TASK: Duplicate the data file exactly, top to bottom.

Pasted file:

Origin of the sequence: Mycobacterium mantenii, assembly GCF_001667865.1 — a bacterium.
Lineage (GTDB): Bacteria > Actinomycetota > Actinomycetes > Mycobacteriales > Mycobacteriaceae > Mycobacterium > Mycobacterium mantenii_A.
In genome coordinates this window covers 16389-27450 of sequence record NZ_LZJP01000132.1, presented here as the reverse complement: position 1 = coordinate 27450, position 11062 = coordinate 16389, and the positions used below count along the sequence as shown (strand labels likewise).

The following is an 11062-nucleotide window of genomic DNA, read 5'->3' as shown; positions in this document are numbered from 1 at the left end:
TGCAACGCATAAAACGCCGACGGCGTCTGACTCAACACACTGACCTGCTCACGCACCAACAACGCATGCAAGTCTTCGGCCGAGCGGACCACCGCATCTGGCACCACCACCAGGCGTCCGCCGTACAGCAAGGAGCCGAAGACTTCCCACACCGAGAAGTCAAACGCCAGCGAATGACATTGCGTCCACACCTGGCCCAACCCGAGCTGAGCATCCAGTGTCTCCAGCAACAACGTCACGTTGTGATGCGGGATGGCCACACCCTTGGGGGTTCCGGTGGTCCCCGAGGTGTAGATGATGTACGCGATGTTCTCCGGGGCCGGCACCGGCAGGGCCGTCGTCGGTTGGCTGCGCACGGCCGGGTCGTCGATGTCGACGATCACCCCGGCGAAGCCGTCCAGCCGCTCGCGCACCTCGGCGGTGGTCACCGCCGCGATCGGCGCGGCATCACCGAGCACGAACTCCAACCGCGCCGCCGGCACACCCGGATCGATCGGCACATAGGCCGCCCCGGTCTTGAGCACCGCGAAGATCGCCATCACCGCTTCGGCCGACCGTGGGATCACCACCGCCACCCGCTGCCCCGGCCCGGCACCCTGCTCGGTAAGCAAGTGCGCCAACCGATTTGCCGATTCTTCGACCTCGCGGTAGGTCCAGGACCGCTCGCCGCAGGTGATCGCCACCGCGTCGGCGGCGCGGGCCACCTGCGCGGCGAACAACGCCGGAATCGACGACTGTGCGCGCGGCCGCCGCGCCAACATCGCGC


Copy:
Origin of the sequence: Mycobacterium mantenii, assembly GCF_001667865.1 — a bacterium.
Lineage (GTDB): Bacteria > Actinomycetota > Actinomycetes > Mycobacteriales > Mycobacteriaceae > Mycobacterium > Mycobacterium mantenii_A.
In genome coordinates this window covers 16389-27450 of sequence record NZ_LZJP01000132.1, presented here as the reverse complement: position 1 = coordinate 27450, position 11062 = coordinate 16389, and the positions used below count along the sequence as shown (strand labels likewise).

The following is an 11062-nucleotide window of genomic DNA, read 5'->3' as shown; positions in this document are numbered from 1 at the left end:
TGCAACGCATAAAACGCCGACGGCGTCTGACTCAACACACTGACCTGCTCACGCACCAACAACGCATGCAAGTCTTCGGCCGAGCGGACCACCGCATCTGGCACCACCACCAGGCGTCCGCCGTACAGCAAGGAGCCGAAGACTTCCCACACCGAGAAGTCAAACGCCAGCGAATGACATTGCGTCCACACCTGGCCCAACCCGAGCTGAGCATCCAGTGTCTCCAGCAACAACGTCACGTTGTGATGCGGGATGGCCACACCCTTGGGGGTTCCGGTGGTCCCCGAGGTGTAGATGATGTACGCGATGTTCTCCGGGGCCGGCACCGGCAGGGCCGTCGTCGGTTGGCTGCGCACGGCCGGGTCGTCGATGTCGACGATCACCCCGGCGAAGCCGTCCAGCCGCTCGCGCACCTCGGCGGTGGTCACCGCCGCGATCGGCGCGGCATCACCGAGCACGAACTCCAACCGCGCCGCCGGCACACCCGGATCGATCGGCACATAGGCCGCCCCGGTCTTGAGCACCGCGAAGATCGCCATCACCGCTTCGGCCGACCGTGGGATCACCACCGCCACCCGCTGCCCCGGCCCGGCACCCTGCTCGGTAAGCAAGTGCGCCAACCGATTTGCCGATTCTTCGACCTCGCGGTAGGTCCAGGACCGCTCGCCGCAGGTGATCGCCACCGCGTCGGCGGCGCGGGCCACCTGCGCGGCGAACAACGCCGGAATCGACGACTGTGCGCGCGGCCGCCGCGCCAACATCGCGC